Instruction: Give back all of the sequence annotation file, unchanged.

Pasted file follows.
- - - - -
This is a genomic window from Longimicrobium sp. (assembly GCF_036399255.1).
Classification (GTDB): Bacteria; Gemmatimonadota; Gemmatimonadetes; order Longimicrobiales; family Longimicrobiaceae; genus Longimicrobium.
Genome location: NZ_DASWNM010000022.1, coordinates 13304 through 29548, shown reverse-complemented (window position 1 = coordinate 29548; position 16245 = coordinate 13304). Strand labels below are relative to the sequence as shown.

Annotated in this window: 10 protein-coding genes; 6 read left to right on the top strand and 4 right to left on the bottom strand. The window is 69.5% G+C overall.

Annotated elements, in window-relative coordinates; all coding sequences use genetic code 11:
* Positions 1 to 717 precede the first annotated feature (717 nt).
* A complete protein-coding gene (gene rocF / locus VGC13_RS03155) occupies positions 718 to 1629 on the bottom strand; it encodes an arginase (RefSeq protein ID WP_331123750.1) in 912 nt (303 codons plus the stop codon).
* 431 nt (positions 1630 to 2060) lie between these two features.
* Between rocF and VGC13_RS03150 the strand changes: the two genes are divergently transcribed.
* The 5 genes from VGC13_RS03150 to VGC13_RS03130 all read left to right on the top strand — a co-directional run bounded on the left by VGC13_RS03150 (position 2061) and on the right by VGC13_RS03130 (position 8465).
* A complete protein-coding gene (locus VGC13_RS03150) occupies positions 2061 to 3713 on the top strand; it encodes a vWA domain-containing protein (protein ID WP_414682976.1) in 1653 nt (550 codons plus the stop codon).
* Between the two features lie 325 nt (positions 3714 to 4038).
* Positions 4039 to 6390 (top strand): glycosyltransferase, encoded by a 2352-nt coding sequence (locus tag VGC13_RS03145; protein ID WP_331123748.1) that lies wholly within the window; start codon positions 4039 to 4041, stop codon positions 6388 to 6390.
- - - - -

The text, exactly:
This is a genomic window from Longimicrobium sp. (assembly GCF_036399255.1).
Classification (GTDB): Bacteria; Gemmatimonadota; Gemmatimonadetes; order Longimicrobiales; family Longimicrobiaceae; genus Longimicrobium.
Genome location: NZ_DASWNM010000022.1, coordinates 13304 through 29548, shown reverse-complemented (window position 1 = coordinate 29548; position 16245 = coordinate 13304). Strand labels below are relative to the sequence as shown.

Annotated in this window: 10 protein-coding genes; 6 read left to right on the top strand and 4 right to left on the bottom strand. The window is 69.5% G+C overall.

Annotated elements, in window-relative coordinates; all coding sequences use genetic code 11:
* Positions 1 to 717 precede the first annotated feature (717 nt).
* A complete protein-coding gene (gene rocF / locus VGC13_RS03155) occupies positions 718 to 1629 on the bottom strand; it encodes an arginase (RefSeq protein ID WP_331123750.1) in 912 nt (303 codons plus the stop codon).
* 431 nt (positions 1630 to 2060) lie between these two features.
* Between rocF and VGC13_RS03150 the strand changes: the two genes are divergently transcribed.
* The 5 genes from VGC13_RS03150 to VGC13_RS03130 all read left to right on the top strand — a co-directional run bounded on the left by VGC13_RS03150 (position 2061) and on the right by VGC13_RS03130 (position 8465).
* A complete protein-coding gene (locus VGC13_RS03150) occupies positions 2061 to 3713 on the top strand; it encodes a vWA domain-containing protein (protein ID WP_414682976.1) in 1653 nt (550 codons plus the stop codon).
* Between the two features lie 325 nt (positions 3714 to 4038).
* Positions 4039 to 6390 (top strand): glycosyltransferase, encoded by a 2352-nt coding sequence (locus tag VGC13_RS03145; protein ID WP_331123748.1) that lies wholly within the window; start codon positions 4039 to 4041, stop codon positions 6388 to 6390.